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Chapter 4. Views and Navigation > Managing Palettes

Managing Palettes

Adobe InDesign has a great many palettes, which makes it important to know how to quickly access, hide, and manage them.

Palette Key Commands

Many palettes have their own keyboard shortcuts. These make the palettes visible and activate their first field. Or, if the palettes are displayed, the shortcut hides them. Once the first field of the palette is active, you can enter a specific value and then use the Tab and Shift-Tab keystrokes to move between fields.

Minimize Palettes

Minimize your palettes (Figure 4-4) by clicking the Grow Window/Maximize button at the top of the palette. You can also double-click on the name of a palette to have the palette expand or contract its view. Some palettes sport three views, so double-clicking on the palette name provides you with an expanded view, a reduced view, and a view where only the palette name is displayed.

Figure 4-4. A minimized palette

Combining and Docking Palettes

Because you are working with so many more palettes with InDesign it is important to customize your workspace to efficiently find what you need.

By default, many palettes are attached to the right side of the document window. Clicking the name tab of a palette that is attached to the side of the window causes the palette to slide out and become fully visible—or if it is already expanded, to hide the palette and only show its name.

Palettes that are attached to the side of the window can be positioned anywhere on the screen by clicking and dragging. You can also customize the grouping of various palettes so that the palettes you need are positioned together in a palette group, or separated so that you can view them independently. For example, the Swatches and Character Styles palettes are combined by default, but by clicking and dragging the title tab of either one of these palettes you can separate them. To combine palettes that are separate, click and drag a palette (by its title tab) on top of any other palette (see Figure 4-5).

Figure 4-5. Combined and docked palettes

You can also join palettes together so they are “docked” by dragging the title tab of one palette over the bottom edge of another-wait until the palette’s bottom edge highlights before letting go. When palettes are combined or docked, they’ll always hide and show at the same time.

Using Workspaces

Workspaces provide a handy tool for managing the dizzying array of palettes. By creating a workspace you can save the position of all open palettes on your screen, making it easy to access them again. To save the positions of all open palettes as a workspace choose Windows>Workspace>Save Workspace. To activate a workspace, choose the name of the workspace you wish to use from that same submenu.

Use the Control Palette

When editing text you can use the Character palette, the Paragraph palette, the Character Styles palette, and the Paragraph Styles palette—or replace all those with the Control palette. The Control palette is a versatile palette that combines many of the common attributes that are typically found by using individual palettes. By default, the Control palette is attached to the top of the document window, just below the menu bars. When editing text, you can choose to edit either Paragraph or Character attributes in this palette by clicking on the appropriate buttons on the left side of the palette (or press Command-Option-7/Ctrl-Alt-7 to swap the views).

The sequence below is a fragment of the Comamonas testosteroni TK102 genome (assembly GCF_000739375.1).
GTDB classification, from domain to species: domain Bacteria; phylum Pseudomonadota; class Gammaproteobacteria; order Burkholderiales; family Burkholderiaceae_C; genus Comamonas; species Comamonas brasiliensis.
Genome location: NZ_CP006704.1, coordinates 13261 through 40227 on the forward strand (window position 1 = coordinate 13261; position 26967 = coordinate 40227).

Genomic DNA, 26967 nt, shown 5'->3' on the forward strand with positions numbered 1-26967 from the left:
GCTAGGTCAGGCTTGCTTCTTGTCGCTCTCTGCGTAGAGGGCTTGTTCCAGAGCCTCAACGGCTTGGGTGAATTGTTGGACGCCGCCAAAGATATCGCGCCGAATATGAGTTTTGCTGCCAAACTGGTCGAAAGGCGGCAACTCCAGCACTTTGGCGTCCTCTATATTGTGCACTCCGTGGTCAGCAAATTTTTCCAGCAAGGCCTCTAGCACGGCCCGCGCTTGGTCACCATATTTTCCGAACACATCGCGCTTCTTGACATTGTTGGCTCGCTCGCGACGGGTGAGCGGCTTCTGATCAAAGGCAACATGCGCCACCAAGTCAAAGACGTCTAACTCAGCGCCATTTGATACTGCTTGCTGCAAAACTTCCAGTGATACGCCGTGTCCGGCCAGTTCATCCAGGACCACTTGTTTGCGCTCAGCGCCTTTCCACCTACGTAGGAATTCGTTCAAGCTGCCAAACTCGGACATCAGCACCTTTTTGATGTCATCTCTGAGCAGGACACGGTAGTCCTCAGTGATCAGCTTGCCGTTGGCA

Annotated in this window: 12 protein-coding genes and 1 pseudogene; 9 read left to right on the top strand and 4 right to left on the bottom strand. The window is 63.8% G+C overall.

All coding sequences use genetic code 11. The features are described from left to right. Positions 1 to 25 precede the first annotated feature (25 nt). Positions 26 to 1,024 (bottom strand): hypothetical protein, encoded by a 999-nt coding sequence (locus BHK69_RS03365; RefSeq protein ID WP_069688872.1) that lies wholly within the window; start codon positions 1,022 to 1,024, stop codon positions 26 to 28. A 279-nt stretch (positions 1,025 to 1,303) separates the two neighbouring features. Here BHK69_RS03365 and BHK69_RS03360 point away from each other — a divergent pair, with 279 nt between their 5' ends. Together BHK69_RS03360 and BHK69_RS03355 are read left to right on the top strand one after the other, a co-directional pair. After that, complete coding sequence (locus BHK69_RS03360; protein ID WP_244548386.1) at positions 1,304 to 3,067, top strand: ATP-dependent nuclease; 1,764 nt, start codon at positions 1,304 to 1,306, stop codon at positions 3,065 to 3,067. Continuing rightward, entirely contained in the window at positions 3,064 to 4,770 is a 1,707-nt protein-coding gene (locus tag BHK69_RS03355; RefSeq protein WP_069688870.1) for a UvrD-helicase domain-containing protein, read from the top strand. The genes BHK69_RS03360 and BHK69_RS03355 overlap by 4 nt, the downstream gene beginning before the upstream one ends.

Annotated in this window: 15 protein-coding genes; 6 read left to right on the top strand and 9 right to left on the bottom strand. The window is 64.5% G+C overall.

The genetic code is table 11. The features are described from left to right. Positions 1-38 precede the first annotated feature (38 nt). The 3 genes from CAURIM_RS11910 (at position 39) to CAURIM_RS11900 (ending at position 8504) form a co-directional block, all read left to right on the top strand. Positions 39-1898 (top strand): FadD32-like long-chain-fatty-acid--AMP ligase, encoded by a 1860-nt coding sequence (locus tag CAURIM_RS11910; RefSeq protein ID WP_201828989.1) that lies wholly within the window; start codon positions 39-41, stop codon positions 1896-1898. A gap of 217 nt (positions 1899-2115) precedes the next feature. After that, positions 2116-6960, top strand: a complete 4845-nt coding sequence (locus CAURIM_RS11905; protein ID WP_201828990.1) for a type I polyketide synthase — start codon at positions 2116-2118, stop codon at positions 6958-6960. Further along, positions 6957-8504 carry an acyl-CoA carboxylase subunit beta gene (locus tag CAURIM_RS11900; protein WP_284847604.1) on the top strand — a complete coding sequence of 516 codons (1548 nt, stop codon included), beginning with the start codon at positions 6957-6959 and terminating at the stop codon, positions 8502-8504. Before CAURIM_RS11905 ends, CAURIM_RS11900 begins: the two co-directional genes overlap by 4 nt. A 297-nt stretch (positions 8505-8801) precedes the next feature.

When objects are selected using one of the selection tools, the Control palette can also be used in place of the Transform palette and the Stroke palette, as it displays positioning and size information along with stroke (border) options.

Making Objects Non-printing

You can make objects non-printing (that is, they appear on screen but don’t print out) with InDesign. There are many reasons you might want non-printing objects in your document. For instance, you might want to add a note you want someone else handling the document to see, but which you don’t want to appear when you print out the page that it’s on.

To make an object non-printing with InDesign, open the Attributes palette (from the Window menu), select the object, and turn on the Nonprinting checkbox (see Figure 4-6).

Figure 4-6. The Attributes palette

InDesign also lets you preview the printing status of objects by selecting the Preview mode button on the Tools palette, or pressing W (when you don’t have a text insertion point). Non-printing objects disappear in any of the preview modes.

You can also have InDesign suppress the printout (not print) all pictures in a document. Do this in the Print dialog box by selecting None from the Images menu on the Graphics panel.

Tip: You can disable printing for every object on a layer by Option/Alt-clicking on a layer in the Layers palette (to select all the objects on that layer) and then, in the Attributes palette, turn select the Nonprinting checkbox.

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